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Uninhibited's picture


I’ve been thinking a lot about the images I have of incarcerated women, and can’t help but be ashamed at my lack of knowledge of the topic before this summer. Before this summer, the media influenced all of my images of incarcerated people. I don’t have any family members or close friends who have had any contact with the legal system in the US. I think that as a result, in high school I was definitely guilty of projecting very negative feelings towards those who “have committed a crime.” In a sense, I really placed a lot of blame on them for not making the types of decisions that my family and I have made. In high school, I do know people who ran intro trouble with the law, specifically for drug-related offenses, and I used to think that it was their fault. I probably felt that way because I grew up in the same environment, went to the same school, but somehow I ended up attending an afterschool program instead of doing drugs, I was definitely to all of the other factors that contribute to incarceration.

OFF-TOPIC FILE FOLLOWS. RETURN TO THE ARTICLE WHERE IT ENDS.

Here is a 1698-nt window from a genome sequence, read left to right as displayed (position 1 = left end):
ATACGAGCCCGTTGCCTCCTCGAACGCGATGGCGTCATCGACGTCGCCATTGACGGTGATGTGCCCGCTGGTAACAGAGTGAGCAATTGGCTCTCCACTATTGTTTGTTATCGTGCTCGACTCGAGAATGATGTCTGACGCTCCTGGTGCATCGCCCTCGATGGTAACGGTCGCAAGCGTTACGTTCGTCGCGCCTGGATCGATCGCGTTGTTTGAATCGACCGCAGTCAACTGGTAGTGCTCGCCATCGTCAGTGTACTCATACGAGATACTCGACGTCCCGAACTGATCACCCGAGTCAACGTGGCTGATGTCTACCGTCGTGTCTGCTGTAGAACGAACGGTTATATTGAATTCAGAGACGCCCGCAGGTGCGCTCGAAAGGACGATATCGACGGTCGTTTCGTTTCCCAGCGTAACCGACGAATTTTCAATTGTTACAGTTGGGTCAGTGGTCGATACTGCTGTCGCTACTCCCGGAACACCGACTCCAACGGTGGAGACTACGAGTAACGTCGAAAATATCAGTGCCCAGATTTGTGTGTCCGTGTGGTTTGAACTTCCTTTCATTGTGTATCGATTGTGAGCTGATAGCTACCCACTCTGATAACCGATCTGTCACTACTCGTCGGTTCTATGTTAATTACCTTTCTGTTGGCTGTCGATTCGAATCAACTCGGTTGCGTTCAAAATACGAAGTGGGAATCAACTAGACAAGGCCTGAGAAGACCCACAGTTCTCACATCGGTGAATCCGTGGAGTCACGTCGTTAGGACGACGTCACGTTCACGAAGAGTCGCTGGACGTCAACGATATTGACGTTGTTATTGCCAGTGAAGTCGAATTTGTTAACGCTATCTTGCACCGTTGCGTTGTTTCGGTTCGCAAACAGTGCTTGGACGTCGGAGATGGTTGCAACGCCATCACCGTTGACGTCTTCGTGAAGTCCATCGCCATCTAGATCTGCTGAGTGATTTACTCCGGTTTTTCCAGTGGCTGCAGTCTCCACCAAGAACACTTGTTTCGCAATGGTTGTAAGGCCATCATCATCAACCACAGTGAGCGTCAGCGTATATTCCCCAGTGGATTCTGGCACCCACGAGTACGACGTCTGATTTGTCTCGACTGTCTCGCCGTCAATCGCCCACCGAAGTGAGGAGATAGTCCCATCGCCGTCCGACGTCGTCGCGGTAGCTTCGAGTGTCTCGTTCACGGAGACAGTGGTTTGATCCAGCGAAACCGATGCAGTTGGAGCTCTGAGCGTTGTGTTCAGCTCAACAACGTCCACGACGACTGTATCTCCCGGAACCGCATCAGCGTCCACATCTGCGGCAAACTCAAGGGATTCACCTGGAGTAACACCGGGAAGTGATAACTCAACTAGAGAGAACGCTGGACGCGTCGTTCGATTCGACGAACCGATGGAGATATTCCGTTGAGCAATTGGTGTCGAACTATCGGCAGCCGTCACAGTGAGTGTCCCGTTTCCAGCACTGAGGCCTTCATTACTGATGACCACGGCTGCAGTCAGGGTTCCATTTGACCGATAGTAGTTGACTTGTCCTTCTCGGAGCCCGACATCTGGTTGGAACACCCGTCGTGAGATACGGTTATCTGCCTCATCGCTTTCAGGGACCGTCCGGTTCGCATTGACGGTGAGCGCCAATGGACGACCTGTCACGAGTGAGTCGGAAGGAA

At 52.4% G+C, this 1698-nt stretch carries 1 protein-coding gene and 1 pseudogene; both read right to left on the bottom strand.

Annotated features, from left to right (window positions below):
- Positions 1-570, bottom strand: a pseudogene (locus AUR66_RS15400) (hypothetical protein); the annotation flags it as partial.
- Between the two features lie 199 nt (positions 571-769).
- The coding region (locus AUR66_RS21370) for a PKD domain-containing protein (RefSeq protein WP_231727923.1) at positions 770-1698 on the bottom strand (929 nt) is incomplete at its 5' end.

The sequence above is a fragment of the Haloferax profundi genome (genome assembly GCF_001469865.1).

It wasn’t until I came to Bryn Mawr that I began to see the injustices engrained in all systems, specifically in the education. Having taken that bandage off, and after hearing Marc Lamont Hill speak about the prison industrial complex, I became interested in learning about the work of Angela Davis and others. That’s when I ran into the book The New Jim Crow, which I read this summer. These experiences really changed the way I think about incarcerated people and the role of prisons. Now, I’m much more likely to see how unjust the system is and to put less blame on personal choices. For example, in high school, I would probably would have imagined a female offender as someone who was violent, unwilling to follow the law, someone who lacked personal accountability, and made choices for which they had consequences. Today, not only do I recognize that the system is set up to incarcerate people of color and unfairly targets the poor and vulnerable but I also don’t see prisons as the best options for dealing with the choices they make. In other words, I think that the system needs to change, the solution should be an actual commitment to ending poverty, providing opportunities and alleviating social problems. I don’t even think prisons are reasonable for serious crimes such as murder and rape. Instead, I think that are some deep social problems that we can ignore more easily by throwing people into jails. Therefore, I now see incarcerated people as ways through which capitalism, white supremacy, and patriarchy and reinforced and preserved, they’re no longer criminals but people trapped by an unfair society to make choices they did not want to make.